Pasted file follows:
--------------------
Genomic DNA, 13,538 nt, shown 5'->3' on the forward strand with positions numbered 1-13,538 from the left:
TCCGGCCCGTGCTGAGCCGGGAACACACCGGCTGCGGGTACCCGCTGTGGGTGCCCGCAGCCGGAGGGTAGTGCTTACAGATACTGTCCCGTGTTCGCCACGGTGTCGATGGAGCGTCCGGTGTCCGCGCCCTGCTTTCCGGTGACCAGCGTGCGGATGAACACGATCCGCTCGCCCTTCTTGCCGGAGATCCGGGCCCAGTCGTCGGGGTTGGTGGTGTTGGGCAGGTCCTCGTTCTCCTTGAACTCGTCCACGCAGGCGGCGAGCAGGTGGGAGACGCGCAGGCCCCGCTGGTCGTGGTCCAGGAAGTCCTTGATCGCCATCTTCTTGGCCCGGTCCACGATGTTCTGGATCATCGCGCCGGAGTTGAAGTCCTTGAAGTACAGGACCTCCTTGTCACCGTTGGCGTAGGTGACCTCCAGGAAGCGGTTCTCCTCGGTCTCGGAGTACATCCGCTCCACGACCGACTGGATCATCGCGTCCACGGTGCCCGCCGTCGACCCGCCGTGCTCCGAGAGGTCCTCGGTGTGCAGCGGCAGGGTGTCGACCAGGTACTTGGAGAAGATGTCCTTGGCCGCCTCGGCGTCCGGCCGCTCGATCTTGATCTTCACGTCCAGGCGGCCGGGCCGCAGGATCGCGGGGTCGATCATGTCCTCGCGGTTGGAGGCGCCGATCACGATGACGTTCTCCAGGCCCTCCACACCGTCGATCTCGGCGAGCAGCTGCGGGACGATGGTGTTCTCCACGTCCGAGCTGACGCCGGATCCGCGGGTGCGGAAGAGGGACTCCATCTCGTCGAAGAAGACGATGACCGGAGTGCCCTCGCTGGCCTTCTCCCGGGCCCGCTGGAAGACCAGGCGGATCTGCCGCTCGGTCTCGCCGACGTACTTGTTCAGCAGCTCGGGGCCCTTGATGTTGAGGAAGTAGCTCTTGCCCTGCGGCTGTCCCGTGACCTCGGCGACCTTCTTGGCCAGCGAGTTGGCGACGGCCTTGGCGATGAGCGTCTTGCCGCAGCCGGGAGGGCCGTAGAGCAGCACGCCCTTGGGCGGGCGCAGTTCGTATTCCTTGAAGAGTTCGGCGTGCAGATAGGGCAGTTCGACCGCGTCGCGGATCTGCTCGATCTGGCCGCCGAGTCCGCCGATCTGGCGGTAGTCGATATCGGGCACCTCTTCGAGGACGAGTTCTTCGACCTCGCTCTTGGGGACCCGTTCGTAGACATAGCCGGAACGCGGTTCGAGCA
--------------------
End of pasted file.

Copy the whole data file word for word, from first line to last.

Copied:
Genomic DNA, 13,538 nt, shown 5'->3' on the forward strand with positions numbered 1-13,538 from the left:
TCCGGCCCGTGCTGAGCCGGGAACACACCGGCTGCGGGTACCCGCTGTGGGTGCCCGCAGCCGGAGGGTAGTGCTTACAGATACTGTCCCGTGTTCGCCACGGTGTCGATGGAGCGTCCGGTGTCCGCGCCCTGCTTTCCGGTGACCAGCGTGCGGATGAACACGATCCGCTCGCCCTTCTTGCCGGAGATCCGGGCCCAGTCGTCGGGGTTGGTGGTGTTGGGCAGGTCCTCGTTCTCCTTGAACTCGTCCACGCAGGCGGCGAGCAGGTGGGAGACGCGCAGGCCCCGCTGGTCGTGGTCCAGGAAGTCCTTGATCGCCATCTTCTTGGCCCGGTCCACGATGTTCTGGATCATCGCGCCGGAGTTGAAGTCCTTGAAGTACAGGACCTCCTTGTCACCGTTGGCGTAGGTGACCTCCAGGAAGCGGTTCTCCTCGGTCTCGGAGTACATCCGCTCCACGACCGACTGGATCATCGCGTCCACGGTGCCCGCCGTCGACCCGCCGTGCTCCGAGAGGTCCTCGGTGTGCAGCGGCAGGGTGTCGACCAGGTACTTGGAGAAGATGTCCTTGGCCGCCTCGGCGTCCGGCCGCTCGATCTTGATCTTCACGTCCAGGCGGCCGGGCCGCAGGATCGCGGGGTCGATCATGTCCTCGCGGTTGGAGGCGCCGATCACGATGACGTTCTCCAGGCCCTCCACACCGTCGATCTCGGCGAGCAGCTGCGGGACGATGGTGTTCTCCACGTCCGAGCTGACGCCGGATCCGCGGGTGCGGAAGAGGGACTCCATCTCGTCGAAGAAGACGATGACCGGAGTGCCCTCGCTGGCCTTCTCCCGGGCCCGCTGGAAGACCAGGCGGATCTGCCGCTCGGTCTCGCCGACGTACTTGTTCAGCAGCTCGGGGCCCTTGATGTTGAGGAAGTAGCTCTTGCCCTGCGGCTGTCCCGTGACCTCGGCGACCTTCTTGGCCAGCGAGTTGGCGACGGCCTTGGCGATGAGCGTCTTGCCGCAGCCGGGAGGGCCGTAGAGCAGCACGCCCTTGGGCGGGCGCAGTTCGTATTCCTTGAAGAGTTCGGCGTGCAGATAGGGCAGTTCGACCGCGTCGCGGATCTGCTCGATCTGGCCGCCGAGTCCGCCGATCTGGCGGTAGTCGATATCGGGCACCTCTTCGAGGACGAGTTCTTCGACCTCGCTCTTGGGGACCCGTTCGTAGACATAGCCGGAACGCGGTTCGAGCA